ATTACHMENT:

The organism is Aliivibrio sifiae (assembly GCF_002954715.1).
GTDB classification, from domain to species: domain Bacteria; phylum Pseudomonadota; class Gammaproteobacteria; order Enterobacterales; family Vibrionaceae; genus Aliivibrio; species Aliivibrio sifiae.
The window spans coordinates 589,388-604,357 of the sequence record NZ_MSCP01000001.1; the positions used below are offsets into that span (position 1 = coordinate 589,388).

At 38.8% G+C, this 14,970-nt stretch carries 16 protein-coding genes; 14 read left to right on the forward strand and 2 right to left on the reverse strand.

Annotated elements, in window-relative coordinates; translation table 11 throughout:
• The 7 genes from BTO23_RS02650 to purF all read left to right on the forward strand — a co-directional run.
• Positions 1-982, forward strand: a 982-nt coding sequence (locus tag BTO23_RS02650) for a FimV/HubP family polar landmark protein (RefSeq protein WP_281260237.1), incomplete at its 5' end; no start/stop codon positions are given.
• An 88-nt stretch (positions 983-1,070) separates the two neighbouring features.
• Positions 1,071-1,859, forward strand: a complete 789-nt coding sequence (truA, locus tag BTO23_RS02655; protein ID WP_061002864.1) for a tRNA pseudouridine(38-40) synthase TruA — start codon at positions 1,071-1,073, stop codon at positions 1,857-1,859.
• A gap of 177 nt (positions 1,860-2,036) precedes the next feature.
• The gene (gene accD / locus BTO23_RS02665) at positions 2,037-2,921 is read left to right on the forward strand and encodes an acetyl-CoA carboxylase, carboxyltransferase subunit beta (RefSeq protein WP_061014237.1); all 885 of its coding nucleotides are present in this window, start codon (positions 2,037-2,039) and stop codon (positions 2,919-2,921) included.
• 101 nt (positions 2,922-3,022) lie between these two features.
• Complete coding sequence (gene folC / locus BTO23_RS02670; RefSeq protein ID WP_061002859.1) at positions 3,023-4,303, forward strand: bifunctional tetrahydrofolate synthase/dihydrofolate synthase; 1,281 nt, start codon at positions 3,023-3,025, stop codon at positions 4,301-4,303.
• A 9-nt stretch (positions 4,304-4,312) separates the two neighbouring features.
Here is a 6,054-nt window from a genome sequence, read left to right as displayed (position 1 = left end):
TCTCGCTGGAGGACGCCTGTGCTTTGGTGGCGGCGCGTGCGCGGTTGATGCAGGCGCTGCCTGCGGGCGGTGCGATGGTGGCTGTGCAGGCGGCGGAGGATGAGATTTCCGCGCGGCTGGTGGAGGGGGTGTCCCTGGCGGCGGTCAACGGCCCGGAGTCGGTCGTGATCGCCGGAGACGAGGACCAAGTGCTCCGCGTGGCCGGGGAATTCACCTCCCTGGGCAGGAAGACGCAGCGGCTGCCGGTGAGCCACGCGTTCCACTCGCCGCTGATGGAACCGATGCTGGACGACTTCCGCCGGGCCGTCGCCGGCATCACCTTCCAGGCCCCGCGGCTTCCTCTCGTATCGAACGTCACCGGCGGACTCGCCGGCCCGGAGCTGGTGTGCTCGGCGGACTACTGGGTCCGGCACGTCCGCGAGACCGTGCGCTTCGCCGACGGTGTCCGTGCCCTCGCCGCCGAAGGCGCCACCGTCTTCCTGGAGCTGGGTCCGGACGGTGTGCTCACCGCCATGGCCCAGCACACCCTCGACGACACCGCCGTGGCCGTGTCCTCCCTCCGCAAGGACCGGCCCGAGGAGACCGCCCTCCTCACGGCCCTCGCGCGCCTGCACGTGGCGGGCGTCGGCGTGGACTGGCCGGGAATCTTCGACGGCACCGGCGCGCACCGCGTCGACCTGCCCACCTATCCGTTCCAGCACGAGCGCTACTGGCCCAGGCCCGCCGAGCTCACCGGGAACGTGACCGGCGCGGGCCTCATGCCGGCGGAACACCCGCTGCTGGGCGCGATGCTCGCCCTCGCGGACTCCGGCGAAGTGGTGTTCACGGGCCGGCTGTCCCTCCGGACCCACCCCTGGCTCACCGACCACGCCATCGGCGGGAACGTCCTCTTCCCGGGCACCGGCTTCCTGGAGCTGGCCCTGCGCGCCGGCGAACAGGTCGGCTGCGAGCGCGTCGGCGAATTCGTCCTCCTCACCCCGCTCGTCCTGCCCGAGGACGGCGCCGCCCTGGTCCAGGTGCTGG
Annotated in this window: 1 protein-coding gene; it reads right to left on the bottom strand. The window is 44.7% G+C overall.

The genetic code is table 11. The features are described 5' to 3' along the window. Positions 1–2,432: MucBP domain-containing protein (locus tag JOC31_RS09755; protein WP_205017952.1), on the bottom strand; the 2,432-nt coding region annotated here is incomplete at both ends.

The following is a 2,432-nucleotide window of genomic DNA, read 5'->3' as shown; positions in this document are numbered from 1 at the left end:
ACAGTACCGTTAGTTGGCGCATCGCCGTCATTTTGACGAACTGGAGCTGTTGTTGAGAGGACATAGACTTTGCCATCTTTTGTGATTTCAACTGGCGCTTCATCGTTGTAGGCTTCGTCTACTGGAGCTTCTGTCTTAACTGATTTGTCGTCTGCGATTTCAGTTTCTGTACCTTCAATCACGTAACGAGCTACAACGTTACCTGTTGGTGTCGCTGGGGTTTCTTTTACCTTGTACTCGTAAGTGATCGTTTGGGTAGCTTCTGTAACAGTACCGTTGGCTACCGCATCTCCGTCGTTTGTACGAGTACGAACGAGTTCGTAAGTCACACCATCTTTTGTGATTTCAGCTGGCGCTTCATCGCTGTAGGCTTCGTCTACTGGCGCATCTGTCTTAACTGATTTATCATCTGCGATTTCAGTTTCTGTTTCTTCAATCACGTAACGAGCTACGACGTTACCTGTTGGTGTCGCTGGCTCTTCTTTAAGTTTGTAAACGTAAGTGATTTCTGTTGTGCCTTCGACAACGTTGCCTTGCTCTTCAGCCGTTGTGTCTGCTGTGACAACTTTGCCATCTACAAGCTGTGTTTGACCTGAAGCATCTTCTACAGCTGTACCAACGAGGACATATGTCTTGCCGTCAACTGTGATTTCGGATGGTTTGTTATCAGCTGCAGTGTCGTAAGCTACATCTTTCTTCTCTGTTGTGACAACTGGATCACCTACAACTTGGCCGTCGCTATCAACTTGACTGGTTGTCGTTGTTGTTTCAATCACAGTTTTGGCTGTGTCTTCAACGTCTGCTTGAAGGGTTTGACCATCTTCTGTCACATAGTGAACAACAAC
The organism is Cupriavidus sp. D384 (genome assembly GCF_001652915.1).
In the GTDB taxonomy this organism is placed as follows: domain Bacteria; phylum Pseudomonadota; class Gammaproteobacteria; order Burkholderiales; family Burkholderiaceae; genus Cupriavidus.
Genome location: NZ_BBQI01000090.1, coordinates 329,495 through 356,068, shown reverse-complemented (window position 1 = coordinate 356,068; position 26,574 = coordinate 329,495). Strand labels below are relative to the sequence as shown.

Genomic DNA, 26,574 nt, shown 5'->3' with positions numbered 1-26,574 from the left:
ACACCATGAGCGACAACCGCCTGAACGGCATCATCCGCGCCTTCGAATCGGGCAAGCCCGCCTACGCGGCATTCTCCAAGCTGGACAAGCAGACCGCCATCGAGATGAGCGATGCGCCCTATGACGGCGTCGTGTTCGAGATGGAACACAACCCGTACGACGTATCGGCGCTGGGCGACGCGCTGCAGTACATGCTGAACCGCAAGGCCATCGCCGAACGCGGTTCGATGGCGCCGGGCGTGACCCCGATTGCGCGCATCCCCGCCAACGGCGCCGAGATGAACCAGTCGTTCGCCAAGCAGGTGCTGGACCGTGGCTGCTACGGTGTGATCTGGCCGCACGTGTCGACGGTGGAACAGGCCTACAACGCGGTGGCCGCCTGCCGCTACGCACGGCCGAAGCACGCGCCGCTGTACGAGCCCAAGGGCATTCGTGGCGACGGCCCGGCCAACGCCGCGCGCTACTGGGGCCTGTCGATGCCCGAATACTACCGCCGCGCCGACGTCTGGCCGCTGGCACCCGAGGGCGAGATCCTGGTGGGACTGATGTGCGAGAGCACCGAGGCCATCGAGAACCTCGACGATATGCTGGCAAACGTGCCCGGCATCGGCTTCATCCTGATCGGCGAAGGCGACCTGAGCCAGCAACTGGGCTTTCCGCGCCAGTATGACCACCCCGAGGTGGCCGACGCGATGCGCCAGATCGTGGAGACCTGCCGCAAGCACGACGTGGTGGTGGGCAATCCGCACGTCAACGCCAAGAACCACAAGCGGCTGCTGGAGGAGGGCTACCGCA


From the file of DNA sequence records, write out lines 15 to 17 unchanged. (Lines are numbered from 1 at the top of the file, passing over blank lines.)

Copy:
Here is a 6,054-nt window from a genome sequence, read left to right as displayed (position 1 = left end):
TCTCGCTGGAGGACGCCTGTGCTTTGGTGGCGGCGCGTGCGCGGTTGATGCAGGCGCTGCCTGCGGGCGGTGCGATGGTGGCTGTGCAGGCGGCGGAGGATGAGATTTCCGCGCGGCTGGTGGAGGGGGTGTCCCTGGCGGCGGTCAACGGCCCGGAGTCGGTCGTGATCGCCGGAGACGAGGACCAAGTGCTCCGCGTGGCCGGGGAATTCACCTCCCTGGGCAGGAAGACGCAGCGGCTGCCGGTGAGCCACGCGTTCCACTCGCCGCTGATGGAACCGATGCTGGACGACTTCCGCCGGGCCGTCGCCGGCATCACCTTCCAGGCCCCGCGGCTTCCTCTCGTATCGAACGTCACCGGCGGACTCGCCGGCCCGGAGCTGGTGTGCTCGGCGGACTACTGGGTCCGGCACGTCCGCGAGACCGTGCGCTTCGCCGACGGTGTCCGTGCCCTCGCCGCCGAAGGCGCCACCGTCTTCCTGGAGCTGGGTCCGGACGGTGTGCTCACCGCCATGGCCCAGCACACCCTCGACGACACCGCCGTGGCCGTGTCCTCCCTCCGCAAGGACCGGCCCGAGGAGACCGCCCTCCTCACGGCCCTCGCGCGCCTGCACGTGGCGGGCGTCGGCGTGGACTGGCCGGGAATCTTCGACGGCACCGGCGCGCACCGCGTCGACCTGCCCACCTATCCGTTCCAGCACGAGCGCTACTGGCCCAGGCCCGCCGAGCTCACCGGGAACGTGACCGGCGCGGGCCTCATGCCGGCGGAACACCCGCTGCTGGGCGCGATGCTCGCCCTCGCGGACTCCGGCGAAGTGGTGTTCACGGGCCGGCTGTCCCTCCGGACCCACCCCTGGCTCACCGACCACGCCATCGGCGGGAACGTCCTCTTCCCGGGCACCGGCTTCCTGGAGCTGGCCCTGCGCGCCGGCGAACAGGTCGGCTGCGAGCGCGTCGGCGAATTCGTCCTCCTCACCCCGCTCGTCCTGCCCGAGGACGGCGCCGCCCTGGTCCAGGTGCTGG
Annotated in this window: 1 protein-coding gene; it reads right to left on the bottom strand. The window is 44.7% G+C overall.